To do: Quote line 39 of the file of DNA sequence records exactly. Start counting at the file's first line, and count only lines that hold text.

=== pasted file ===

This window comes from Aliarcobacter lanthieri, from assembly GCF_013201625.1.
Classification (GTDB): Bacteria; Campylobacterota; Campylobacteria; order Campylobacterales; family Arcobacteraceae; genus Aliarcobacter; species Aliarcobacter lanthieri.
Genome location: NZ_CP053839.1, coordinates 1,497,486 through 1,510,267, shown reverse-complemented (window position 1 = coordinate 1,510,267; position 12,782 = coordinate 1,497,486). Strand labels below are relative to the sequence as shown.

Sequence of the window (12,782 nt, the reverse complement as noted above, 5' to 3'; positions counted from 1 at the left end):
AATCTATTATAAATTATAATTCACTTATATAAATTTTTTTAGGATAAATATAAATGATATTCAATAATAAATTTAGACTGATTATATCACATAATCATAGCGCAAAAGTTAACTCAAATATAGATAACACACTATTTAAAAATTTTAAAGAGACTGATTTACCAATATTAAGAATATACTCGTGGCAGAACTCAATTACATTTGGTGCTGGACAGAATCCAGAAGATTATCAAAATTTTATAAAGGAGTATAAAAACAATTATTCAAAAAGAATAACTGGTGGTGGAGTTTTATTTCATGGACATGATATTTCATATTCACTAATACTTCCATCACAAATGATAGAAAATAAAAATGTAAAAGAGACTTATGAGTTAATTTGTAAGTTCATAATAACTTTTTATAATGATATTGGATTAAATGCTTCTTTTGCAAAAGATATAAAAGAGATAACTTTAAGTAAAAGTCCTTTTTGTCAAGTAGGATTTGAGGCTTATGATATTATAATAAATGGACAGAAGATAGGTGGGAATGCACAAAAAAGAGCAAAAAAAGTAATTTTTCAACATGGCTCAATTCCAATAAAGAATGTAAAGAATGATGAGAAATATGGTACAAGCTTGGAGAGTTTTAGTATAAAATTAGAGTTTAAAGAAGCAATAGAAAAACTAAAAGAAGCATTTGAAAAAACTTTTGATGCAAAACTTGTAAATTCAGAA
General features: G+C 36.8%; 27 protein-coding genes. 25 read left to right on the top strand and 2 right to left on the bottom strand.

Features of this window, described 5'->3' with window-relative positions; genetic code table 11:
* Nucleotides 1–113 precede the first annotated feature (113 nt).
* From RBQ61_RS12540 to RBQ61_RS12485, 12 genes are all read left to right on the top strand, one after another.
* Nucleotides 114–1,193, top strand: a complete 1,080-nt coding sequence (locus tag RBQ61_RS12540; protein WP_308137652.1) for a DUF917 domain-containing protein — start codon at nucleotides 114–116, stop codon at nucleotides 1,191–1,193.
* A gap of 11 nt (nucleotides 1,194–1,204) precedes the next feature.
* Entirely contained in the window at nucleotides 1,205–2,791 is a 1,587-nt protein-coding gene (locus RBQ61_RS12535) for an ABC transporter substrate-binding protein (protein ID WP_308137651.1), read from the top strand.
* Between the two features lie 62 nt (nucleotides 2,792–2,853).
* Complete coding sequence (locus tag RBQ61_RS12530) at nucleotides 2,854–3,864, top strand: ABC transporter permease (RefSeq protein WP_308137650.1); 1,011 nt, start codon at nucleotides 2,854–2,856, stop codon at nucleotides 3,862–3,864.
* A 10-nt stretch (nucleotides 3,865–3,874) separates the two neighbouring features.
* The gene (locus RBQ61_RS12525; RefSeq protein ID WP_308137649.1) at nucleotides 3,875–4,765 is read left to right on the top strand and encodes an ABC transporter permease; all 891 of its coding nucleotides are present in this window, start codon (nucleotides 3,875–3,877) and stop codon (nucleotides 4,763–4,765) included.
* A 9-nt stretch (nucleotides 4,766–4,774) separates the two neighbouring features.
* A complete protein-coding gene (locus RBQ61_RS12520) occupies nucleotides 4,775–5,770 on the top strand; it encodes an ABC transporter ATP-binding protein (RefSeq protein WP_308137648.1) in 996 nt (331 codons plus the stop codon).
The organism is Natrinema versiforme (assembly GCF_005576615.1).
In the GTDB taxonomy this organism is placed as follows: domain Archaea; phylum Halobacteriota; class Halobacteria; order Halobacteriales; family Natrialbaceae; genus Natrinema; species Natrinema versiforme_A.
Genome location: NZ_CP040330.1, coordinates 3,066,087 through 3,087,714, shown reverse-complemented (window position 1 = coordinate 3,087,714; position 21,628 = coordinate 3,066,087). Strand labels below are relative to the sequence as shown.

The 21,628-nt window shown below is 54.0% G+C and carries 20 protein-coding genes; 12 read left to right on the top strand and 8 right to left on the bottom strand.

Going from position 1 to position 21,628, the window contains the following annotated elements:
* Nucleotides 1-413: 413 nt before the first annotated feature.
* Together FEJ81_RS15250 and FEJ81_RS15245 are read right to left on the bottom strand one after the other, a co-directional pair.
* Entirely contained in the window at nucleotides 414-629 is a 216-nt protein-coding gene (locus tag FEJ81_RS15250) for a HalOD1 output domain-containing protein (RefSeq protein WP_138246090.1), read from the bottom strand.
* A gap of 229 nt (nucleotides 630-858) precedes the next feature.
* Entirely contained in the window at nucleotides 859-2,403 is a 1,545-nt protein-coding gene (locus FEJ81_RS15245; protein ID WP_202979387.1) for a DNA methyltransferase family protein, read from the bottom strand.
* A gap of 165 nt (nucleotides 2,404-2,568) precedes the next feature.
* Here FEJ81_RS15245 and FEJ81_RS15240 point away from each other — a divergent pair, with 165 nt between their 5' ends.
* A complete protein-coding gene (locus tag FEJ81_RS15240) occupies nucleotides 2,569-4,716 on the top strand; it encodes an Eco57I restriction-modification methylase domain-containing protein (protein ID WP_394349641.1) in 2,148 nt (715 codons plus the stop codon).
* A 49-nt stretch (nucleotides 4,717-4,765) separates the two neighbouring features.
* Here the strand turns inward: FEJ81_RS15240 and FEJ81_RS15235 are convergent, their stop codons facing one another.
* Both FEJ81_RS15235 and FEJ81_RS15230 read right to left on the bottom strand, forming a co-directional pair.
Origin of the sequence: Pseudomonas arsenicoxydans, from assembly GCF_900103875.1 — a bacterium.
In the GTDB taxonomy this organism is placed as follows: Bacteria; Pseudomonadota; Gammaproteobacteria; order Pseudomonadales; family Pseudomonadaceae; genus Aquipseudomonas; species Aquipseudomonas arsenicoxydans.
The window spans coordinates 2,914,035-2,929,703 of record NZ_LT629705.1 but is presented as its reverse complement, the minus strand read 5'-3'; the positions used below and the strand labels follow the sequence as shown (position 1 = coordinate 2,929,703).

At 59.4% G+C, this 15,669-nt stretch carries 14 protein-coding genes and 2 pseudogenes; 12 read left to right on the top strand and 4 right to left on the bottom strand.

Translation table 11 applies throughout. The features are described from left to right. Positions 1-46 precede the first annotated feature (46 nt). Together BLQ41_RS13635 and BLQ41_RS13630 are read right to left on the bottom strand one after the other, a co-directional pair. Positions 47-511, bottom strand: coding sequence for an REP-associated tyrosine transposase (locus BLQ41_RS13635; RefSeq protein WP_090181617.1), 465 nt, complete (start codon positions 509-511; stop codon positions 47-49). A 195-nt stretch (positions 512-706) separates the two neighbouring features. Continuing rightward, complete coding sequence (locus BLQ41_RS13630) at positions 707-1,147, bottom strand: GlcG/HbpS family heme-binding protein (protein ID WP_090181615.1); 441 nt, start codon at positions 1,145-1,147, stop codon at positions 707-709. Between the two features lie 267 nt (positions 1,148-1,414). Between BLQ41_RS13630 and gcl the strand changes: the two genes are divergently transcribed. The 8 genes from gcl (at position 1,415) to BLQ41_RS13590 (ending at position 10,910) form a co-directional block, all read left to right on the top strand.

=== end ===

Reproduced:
Translation table 11 applies throughout. The features are described from left to right. Positions 1-46 precede the first annotated feature (46 nt). Together BLQ41_RS13635 and BLQ41_RS13630 are read right to left on the bottom strand one after the other, a co-directional pair. Positions 47-511, bottom strand: coding sequence for an REP-associated tyrosine transposase (locus BLQ41_RS13635; RefSeq protein WP_090181617.1), 465 nt, complete (start codon positions 509-511; stop codon positions 47-49). A 195-nt stretch (positions 512-706) separates the two neighbouring features. Continuing rightward, complete coding sequence (locus BLQ41_RS13630) at positions 707-1,147, bottom strand: GlcG/HbpS family heme-binding protein (protein ID WP_090181615.1); 441 nt, start codon at positions 1,145-1,147, stop codon at positions 707-709. Between the two features lie 267 nt (positions 1,148-1,414). Between BLQ41_RS13630 and gcl the strand changes: the two genes are divergently transcribed. The 8 genes from gcl (at position 1,415) to BLQ41_RS13590 (ending at position 10,910) form a co-directional block, all read left to right on the top strand.